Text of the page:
Wiscon went through crisis some years ago. It started out as a feminism in science fiction convention. It got the point, however, where some of the people working on questioned the necessity of having feminist programming. Some of the fans who had been working on it for a long time said, "Wait!", got involved again, and restored Wiscon's focus. It must have been uncomfortable. However, they restored their focus without losing the other stuff. They still have a gaming suite, good film and video (with interesting discussions of the films), and so on. They survived a crisis, and are stronger for it.
Going to other conventions, especially working on other conventions, gives a good perspective and is good experience. As the year goes along, the exec is interested in hearing other people's convention reports.
CFO: Budgets should have been turned in. The budget process is ongoing. We intend to go to line item budgeting. We are currently working on the line item list. Please remember that the budget is a living document, and we need to work on it together.
Parties : There will be a consuite. Shahan of the Desert is our head in training. (This is Shahn Dickson) If you have information relevant to parties, give it to Gypsy or Tesla or Shahan of the Desert. Postmortem comments have been written up and will be turned into cyberspace. (Which strikes this reporter as a neat trick, I didn't know creating cyberspace was that easy.)
Registration: We have turned in a budget and job description. Registration and others met to discuss requirements for a database. Don Bailey is working on a designing the database. The department will be putting a proposal to the board to buy a new, improved camel (a dromedary). We believe we have tracked down the current version of the registration database.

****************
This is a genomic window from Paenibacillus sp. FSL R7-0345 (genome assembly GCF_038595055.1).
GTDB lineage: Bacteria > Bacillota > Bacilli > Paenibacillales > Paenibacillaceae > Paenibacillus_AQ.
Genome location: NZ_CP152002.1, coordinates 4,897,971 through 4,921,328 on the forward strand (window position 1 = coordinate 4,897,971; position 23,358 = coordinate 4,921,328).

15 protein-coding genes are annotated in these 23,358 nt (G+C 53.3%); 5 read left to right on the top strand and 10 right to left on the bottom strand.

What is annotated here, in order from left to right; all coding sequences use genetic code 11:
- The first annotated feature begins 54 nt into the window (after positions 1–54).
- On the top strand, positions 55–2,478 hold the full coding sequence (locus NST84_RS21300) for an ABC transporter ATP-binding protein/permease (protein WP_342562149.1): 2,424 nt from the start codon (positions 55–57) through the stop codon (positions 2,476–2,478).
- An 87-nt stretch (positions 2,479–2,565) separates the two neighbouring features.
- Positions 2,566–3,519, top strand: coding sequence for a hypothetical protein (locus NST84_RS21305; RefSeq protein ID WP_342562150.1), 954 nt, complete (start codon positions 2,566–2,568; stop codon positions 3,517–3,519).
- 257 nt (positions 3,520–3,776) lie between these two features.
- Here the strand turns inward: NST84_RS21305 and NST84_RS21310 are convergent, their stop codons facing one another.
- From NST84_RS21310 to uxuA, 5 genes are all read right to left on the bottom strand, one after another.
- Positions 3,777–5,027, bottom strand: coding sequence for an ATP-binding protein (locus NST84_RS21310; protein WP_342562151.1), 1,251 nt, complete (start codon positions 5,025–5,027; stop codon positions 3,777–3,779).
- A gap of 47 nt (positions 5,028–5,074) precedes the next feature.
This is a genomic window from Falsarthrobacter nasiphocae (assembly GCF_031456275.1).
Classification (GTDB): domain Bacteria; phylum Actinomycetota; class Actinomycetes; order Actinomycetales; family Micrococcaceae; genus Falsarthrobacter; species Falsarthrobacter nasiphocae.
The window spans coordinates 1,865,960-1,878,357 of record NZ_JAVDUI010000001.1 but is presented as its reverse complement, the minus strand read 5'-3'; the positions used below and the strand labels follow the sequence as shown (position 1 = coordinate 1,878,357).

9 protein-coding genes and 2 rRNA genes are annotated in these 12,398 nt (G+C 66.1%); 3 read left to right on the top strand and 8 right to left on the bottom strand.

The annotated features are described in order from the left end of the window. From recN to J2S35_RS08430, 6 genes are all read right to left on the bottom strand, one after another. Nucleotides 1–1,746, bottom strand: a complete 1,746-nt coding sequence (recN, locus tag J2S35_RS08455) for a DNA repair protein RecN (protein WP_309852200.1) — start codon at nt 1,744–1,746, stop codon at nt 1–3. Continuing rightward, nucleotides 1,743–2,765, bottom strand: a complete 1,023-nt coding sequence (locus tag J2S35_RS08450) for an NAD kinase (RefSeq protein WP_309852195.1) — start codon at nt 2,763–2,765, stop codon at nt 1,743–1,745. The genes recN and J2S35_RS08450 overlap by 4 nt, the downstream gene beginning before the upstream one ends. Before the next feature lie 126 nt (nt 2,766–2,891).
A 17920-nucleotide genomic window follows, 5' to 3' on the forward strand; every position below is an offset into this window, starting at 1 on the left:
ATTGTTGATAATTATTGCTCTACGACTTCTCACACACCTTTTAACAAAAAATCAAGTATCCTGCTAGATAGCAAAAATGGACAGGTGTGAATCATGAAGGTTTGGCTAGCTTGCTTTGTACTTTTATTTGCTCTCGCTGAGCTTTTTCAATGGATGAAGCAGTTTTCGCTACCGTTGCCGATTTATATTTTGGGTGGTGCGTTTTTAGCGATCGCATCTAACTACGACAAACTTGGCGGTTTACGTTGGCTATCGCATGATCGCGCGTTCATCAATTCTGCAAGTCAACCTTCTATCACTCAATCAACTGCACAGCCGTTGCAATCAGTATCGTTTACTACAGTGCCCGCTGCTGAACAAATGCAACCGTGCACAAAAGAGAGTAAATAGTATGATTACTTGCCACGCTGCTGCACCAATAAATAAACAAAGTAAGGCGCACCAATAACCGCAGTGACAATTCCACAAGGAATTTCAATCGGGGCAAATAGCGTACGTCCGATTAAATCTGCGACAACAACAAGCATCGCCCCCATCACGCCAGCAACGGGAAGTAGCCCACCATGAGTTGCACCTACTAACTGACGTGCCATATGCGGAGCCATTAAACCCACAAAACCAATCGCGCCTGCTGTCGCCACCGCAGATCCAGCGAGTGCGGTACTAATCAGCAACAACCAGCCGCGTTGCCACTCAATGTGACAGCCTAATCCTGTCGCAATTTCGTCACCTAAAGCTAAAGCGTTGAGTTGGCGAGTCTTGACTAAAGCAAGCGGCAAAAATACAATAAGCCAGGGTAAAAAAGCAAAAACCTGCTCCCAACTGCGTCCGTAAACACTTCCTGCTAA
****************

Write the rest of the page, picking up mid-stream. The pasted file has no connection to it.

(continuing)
Publications: First PR will go out in July. If you have not turned in your info, please do so ASAP.
Hotel: Shannon is moving, and most of the info is also moving, her life is in motion. Ishmael needs resumes from anyone who needs anything from the hotel. Resumes are due by the next concom meeting. Please get in your room requests as soon as possible.
Cyberspace: Web pages change. There is new stuff. As far as I know, I haven't put up anything I shouldn't have.
Dark Star: It is too soon to do anything, so we haven't.
Ops: Ops is proceeding. We have reviewed the manual, made some changes. Don Bailey will work with ops on network issues. We have turned in our budget and PR info.
Art Show: On schedule. We won't do anything much until January.
Programming: We have our PR submission. Programming participant letters are going out next Sunday.
GoH Liaison: Last time we said Neil Gaiman had accepted. Unfortunately, Neil had been given bad info about when Norwest con is, and was forced to honor his prior commitment. On the bright side, Mike Ford has accepted as toastmaster. Gardner Dozois will be publishing GoH.
The gist follows.
Everyone in this meeting is a leader. The fact that you are here in a stifling room on a beautiful day means that you are a leader. Don't underestimate your power. If you just came to ask a question, you have more power than you think. When I ran programming, I wasn't a manager at work, but it intersected with leadership. I got stuff done solely by influence. I didn't want to be a manager, I just wanted to get stuff done. When they made me manager at work, I thought it would be different, but it wasn't. You'd think if you tell the people who are reporting to you to do things they'd do it, but actually, you have to convince people. We all have influence, not just the people on the top.